ANNAPOLIS, Md. (AP) — Maryland’s longtime Senate president said Thursday he plans to carry out his Senate responsibilities as he fights prostate cancer and undergoes chemotherapy during the state’s legislative session.
Senate President Thomas V. Mike Miller choked up before making the announcement in the Senate chamber, as some of his top aides from over the years watched from the gallery. The 76-year-old Democrat is entering his 33rd year as president of the Maryland Senate. He’s the longest-serving state Senate president ever in Maryland and in the nation.
“With your continued support and indulgence, I fully intend to fight this disease as so many have and to fully carry out my Senate responsibilities,” Miller said in a statement released as he addressed his colleagues on the second day of the state’s 90-day session.
Miller made clear he’d work as long as his health would allow.
“The issue should not be about me — the Senate should not be about me — it should be about the Senate and the great work we’re going to do,” he said.
In the statement, Miller said he been experiencing significant back pain after hip and knee replacement surgery “that never seemed to heal appropriately.” He was diagnosed in July with prostate cancer and prescribed medication and physical therapy.
“Despite these treatments, the pain did not subside and on December 27th, I awoke with a sharp pain in my leg,” Miller said. “After another series of tests at Johns Hopkins, the oncologist informed me and my family that the prostate cancer could no longer be managed through pharmaceuticals alone and that additional treatment would be necessary.”
Miller opened the Thursday morning Senate session with a voice that shook with emotion from time to time, even as he worked to begin the mechanics of the lawmaking routine. His voice quavered as he said, “We’d like everyone to record their presence in the chamber.”
As he introduced the Catholic priest who offered a prayer before the start of the session, Miller’s voice shook with emotion.“As you can see I’m not off to a good start”, he said with a small chuckle.
Miller didn’t get into specifics on the course of his treatment, or his state of mind other than to say of the diagnosis, “It affects every decision you’re making — so you look in the morning and you see if your hair is still there. He laughed, then added, “It’s thinning out!”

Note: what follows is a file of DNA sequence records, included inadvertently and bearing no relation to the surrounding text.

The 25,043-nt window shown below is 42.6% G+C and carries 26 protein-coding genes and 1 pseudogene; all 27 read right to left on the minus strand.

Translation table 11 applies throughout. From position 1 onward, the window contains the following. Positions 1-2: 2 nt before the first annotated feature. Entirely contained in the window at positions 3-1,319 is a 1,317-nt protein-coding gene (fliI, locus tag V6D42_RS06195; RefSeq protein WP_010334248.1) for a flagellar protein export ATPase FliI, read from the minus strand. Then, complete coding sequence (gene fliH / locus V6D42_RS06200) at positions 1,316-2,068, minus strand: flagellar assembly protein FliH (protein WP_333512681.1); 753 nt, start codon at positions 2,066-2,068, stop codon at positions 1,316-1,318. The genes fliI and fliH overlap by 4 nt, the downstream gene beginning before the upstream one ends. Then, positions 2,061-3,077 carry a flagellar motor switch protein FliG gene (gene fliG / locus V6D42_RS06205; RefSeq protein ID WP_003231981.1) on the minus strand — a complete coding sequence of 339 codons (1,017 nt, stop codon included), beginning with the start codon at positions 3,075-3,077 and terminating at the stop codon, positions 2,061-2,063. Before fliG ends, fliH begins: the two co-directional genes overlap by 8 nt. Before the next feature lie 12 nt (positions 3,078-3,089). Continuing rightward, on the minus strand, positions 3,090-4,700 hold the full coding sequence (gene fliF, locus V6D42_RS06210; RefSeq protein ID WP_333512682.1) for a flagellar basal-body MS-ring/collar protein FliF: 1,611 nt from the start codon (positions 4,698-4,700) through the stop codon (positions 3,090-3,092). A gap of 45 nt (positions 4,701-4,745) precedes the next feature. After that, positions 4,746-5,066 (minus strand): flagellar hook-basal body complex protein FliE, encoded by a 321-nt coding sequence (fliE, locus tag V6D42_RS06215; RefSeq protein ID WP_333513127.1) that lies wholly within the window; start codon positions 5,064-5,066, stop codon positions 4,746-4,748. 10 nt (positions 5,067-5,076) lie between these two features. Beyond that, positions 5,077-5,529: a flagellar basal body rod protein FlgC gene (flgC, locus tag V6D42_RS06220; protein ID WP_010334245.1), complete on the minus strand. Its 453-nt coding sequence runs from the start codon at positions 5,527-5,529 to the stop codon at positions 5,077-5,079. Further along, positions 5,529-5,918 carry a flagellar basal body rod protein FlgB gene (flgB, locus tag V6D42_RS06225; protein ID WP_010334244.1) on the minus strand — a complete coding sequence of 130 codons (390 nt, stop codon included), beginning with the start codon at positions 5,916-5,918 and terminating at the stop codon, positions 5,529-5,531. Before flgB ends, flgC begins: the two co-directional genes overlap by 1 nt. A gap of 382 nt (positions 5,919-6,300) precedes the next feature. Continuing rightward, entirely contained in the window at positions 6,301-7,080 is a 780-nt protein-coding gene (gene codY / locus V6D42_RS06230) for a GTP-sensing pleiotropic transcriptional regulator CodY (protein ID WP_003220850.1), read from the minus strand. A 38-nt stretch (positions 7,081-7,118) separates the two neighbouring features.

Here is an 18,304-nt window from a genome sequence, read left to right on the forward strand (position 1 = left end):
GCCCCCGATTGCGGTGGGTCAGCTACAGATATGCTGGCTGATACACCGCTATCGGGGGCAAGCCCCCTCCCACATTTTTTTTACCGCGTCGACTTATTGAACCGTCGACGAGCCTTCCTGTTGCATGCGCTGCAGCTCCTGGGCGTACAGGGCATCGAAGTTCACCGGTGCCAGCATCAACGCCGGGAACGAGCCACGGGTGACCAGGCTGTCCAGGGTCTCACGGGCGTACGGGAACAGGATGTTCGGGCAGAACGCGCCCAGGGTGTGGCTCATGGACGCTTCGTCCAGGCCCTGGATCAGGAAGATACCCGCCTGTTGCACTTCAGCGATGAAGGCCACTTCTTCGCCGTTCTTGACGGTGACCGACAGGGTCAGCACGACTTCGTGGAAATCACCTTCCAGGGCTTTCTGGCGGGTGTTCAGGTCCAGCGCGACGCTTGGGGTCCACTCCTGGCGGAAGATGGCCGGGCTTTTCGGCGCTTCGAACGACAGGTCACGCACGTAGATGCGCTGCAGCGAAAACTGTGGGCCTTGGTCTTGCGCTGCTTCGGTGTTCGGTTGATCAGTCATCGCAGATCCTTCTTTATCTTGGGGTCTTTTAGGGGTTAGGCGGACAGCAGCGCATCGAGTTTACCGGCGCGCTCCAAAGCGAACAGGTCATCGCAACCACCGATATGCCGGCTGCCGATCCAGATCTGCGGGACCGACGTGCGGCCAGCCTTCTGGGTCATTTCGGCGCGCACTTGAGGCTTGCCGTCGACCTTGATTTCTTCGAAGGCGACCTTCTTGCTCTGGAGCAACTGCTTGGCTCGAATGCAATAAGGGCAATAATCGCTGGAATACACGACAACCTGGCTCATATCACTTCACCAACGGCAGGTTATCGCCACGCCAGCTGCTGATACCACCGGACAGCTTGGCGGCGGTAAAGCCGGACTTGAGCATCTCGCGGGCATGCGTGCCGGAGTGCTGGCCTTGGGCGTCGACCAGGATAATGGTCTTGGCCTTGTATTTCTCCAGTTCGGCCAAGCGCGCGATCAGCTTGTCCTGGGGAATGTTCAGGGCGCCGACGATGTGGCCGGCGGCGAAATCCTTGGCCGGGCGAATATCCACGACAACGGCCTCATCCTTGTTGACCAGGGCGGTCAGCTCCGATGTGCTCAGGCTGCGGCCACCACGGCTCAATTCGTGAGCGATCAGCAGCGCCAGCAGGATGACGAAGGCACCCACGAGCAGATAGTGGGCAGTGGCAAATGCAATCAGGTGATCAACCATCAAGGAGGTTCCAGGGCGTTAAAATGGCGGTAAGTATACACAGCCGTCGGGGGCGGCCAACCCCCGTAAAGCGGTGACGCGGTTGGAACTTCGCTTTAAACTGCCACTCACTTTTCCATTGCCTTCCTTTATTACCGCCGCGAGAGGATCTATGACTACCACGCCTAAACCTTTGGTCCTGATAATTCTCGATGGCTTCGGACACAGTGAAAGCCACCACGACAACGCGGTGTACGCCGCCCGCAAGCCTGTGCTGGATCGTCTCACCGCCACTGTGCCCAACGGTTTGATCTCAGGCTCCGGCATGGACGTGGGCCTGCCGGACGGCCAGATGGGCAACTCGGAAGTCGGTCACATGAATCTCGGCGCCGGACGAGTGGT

Senators walked up to hug their longtime leader after Thursday’s session adjourned.
“It’s just a sad day for us, but as I’ve said we have to keep it together for the Senate’s sake and that’s what our president wants us to do, and we will just move on forward and do the best job we can and we all have to work together to make that happen,” said Sen. Kathy Klausmeier, who as Senate President Pro Tem will lead the chamber if Miller is absent.
Sen. Addie Eckardt, an Eastern Shore Republican, said senators will rally around the longtime Senate chief.
“It’s very scary when your leaders are more vulnerable than they have been in the past, but I think it’s a great opportunity for leadership to rally around him and support him,” Eckardt said.
Of Miller, Eckhardt said: “He truly looks out for all of us. He supports all of us, he has an open door policy. He’s always here on the floor”
Outpourings of support have come from both sides of the aisle.
Gov. Larry Hogan released a statement saying:
“My heart goes out to President Miller on what I know must be one of the toughest days he’s faced. I know firsthand how hard it is to receive a diagnosis like this. But I also know firsthand that Mike Miller has earned his place in Maryland political history because he’s a fighter who always gives it everything he’s got, no matter how tough things get. Mike’s tenacity, bravery, and perseverance will ensure that he wins this battle, and he has my full support.
“Yumi and I send our heartfelt prayers to Mike, his wife, Patti, and his family during this difficult time.”
House Republicans Mic Kipke and Kathy Szeliga wrote:
“We wish the President a speedy recovery and will keep him and his family in our continued prayers. As we have seen so many times, cancer does not discriminate. We are confident that President Miller will face this new challenge with the same vigorous fighting spirit he has shown throughout his long legislative career.”
Miller isn’t alone among top Maryland leaders with health concerns in recent years.
House Speaker Michael Busch, 72, had bypass surgery last year and a liver transplant the year before. Gov. Larry Hogan, 62, was diagnosed with B-cell non-Hodgkin lymphoma in 2015. The governor announced he was in remission in November 2016.
(WTOP’s Kate Ryan contributed to this report from Annapolis.)
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